General operation is the same as the previous Hero 3. Press and hold the power button to turn the camera on, while a single press will cycle through the shooting menu and other options. The record button at the top either starts/stops recording or drills down into the menus to change particular features. The Wi-Fi button at the side does exactly what it says on the tin, while the front LCD panel gives you an overview of what recording mode the Hero 3+ is currently using. There is still no LCD panel on the back to show you what exactly is being captured by the camera. To see this information, you can use the built-in Wi-Fi to connect to the GoPro app and to use a smartphone as a remote viewfinder, or you can attach the optional LCD BacPac.

Still images are captured at 12 megapixels, while there are a number of photo features to play around with, including burst, continuous, time-lapse or simultaneous photo and video capture. Users now get the option of changing the white balance from an automatic value to either 3000K, 5500K or 6500K, depending on the lighting conditions.

Like the Hero3, the 3+ comes with Protune mode. This is GoPro's form of RAW video, producing a file with less compression than the standard MP4 output. The neutral colour profile is designed to give the best results for grading and being interspersed with footage from other cameras.

GoPro claims 30 per cent better battery life on the new camera compared to the previous model. With Wi-Fi switched off, GoPro rates the battery as good for recording two hours of footage at 1080/30p. As you can see in the video above, the battery on the Hero3+ lasted longer than the Hero3, managing to clock up one hour 37 minutes of continuous recording at 1080/50p compared to the one hour 12 minutes on the older camera.

Connectivity options are the same as on the Hero3, including mini USB and micro HDMI, while the camera supports microSD cards up to 64GB. Like before, you can attach a 3.5mm external microphone to the GoPro with an optional extra accessory.

Although the lens specifications remain unchanged from the earlier camera (f/2.8 lens), GoPro says that it's a sharper model than in the previous camera.

The White Edition is the same as before, being the cheapest entry point into the GoPro world.

Image and video quality

The Hero3+ has some marked improvements in still images. In particular, the Hero3+ definitely trumps the Hero3 when it comes to white balance. As seen in the image comparison below, the 3+ photo looks a lot more natural, without the green tinge that affects the frame on the 3.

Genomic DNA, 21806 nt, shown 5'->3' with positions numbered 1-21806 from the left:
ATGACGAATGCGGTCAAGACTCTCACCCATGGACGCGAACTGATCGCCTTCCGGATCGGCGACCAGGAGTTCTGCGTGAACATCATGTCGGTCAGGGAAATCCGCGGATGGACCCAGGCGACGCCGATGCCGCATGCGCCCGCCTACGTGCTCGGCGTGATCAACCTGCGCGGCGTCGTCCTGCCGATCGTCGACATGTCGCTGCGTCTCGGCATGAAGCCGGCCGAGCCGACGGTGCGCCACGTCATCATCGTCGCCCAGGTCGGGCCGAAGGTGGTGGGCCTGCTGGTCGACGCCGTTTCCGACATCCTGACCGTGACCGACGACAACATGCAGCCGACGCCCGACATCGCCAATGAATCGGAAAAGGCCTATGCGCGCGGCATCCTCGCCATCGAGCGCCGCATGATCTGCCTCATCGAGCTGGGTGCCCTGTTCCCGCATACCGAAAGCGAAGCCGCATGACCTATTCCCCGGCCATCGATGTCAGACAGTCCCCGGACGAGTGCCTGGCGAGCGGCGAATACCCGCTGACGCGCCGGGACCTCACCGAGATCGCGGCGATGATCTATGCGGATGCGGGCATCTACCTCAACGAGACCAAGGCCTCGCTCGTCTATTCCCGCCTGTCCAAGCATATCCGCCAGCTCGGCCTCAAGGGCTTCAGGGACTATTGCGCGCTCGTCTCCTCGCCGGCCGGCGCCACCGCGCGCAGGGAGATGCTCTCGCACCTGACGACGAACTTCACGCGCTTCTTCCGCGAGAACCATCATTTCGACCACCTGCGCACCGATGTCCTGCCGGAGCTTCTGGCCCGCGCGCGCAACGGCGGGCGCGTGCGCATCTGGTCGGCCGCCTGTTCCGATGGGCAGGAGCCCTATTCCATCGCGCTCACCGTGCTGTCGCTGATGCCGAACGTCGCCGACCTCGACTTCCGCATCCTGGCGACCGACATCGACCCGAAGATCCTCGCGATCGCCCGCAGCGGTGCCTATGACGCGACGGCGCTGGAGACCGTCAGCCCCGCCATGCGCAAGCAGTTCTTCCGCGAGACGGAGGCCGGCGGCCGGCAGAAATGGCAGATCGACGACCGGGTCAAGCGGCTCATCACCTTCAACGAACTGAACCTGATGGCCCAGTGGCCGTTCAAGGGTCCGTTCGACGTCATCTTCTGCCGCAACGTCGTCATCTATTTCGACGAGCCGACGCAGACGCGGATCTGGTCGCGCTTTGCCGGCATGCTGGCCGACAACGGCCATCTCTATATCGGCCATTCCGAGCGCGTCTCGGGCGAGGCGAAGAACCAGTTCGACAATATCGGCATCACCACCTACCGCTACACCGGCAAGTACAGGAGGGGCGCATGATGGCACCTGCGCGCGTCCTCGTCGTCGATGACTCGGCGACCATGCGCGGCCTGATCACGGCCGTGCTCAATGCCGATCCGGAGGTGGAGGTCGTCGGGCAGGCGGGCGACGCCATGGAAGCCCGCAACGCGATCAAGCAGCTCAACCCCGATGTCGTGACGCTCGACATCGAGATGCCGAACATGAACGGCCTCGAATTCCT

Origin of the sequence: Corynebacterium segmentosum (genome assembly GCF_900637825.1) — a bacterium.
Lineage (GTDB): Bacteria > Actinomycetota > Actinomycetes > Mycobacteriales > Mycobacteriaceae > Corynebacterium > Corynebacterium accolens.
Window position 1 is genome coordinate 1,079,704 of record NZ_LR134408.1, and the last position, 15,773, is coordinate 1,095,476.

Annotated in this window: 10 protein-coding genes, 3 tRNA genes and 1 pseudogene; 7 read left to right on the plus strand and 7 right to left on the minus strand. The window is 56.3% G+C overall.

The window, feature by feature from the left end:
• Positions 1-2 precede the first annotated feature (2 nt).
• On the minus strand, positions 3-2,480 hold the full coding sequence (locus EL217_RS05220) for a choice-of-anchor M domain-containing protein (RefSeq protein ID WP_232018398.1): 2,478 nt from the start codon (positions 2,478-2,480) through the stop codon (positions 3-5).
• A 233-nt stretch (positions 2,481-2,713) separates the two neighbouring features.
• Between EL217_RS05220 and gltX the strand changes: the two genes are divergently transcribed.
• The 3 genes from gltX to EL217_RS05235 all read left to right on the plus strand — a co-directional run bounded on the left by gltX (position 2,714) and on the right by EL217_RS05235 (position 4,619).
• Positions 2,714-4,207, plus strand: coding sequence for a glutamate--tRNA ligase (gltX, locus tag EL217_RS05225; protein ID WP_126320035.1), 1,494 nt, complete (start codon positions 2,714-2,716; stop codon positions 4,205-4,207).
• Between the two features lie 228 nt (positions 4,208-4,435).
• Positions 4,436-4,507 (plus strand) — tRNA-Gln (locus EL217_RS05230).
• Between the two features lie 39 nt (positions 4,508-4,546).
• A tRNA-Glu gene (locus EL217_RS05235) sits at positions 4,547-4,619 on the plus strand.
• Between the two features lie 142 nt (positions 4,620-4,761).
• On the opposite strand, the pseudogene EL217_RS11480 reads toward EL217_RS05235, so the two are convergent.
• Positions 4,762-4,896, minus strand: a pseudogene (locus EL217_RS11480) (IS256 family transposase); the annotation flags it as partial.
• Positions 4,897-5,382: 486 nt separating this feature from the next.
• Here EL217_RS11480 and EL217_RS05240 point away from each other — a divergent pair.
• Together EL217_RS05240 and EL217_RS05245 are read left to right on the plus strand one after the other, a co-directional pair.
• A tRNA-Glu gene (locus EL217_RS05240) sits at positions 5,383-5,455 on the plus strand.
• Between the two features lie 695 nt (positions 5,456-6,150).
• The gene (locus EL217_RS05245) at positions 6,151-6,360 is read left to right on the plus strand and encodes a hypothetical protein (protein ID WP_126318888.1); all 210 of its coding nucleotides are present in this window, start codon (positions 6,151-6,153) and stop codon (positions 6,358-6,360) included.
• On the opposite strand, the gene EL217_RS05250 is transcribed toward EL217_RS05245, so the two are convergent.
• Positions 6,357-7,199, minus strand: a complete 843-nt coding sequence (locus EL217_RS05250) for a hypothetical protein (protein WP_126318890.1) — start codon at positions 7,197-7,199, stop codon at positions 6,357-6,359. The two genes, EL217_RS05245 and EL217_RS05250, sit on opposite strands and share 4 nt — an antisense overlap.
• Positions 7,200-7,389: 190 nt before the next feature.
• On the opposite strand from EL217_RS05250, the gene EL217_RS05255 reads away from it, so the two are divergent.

A side-by-side comparison of still images from the Hero3 and Hero3+. Click here for the full-resolution comparison image.
(Credit: CBSi)

When using auto low-light mode and comparing it to the regular footage from the Hero 3, the difference is very small. It's nice to have the feature, but it's not reason enough to upgrade from the Hero3. The Hero3+ does a slightly better job of adjusting the exposure when there is a sharp difference between light and dark situations.

Though the lens on the Hero3+ may be sharper than before, you don't actually get to see much evidence of that in terms of increased detail. Unfortunately, the over processing on still images in particular means that perceived sharpness is lost because of digital noise. That said, this is only obvious if you are pixel peeping or inspecting images at 100 per cent magnification. We dare say that most users won't be looking at photos like this, just sharing them in low-resolution forms, which means they won't even notice the issue.

Audio quality from the Hero3+ is vastly improved from before. The repositioning of one of the microphones to the top of the casing makes for much better audio pickup and clearer sound when recording through the waterproof casing.


While the updates to the bestselling Hero camera may not seem like a lot, the Hero3+ is definitely greater than the sum of its parts. It's the small things that make a big difference — faster Wi-Fi, a longer-lasting battery and better white balance mean that the Hero3+ is still the action camera to beat.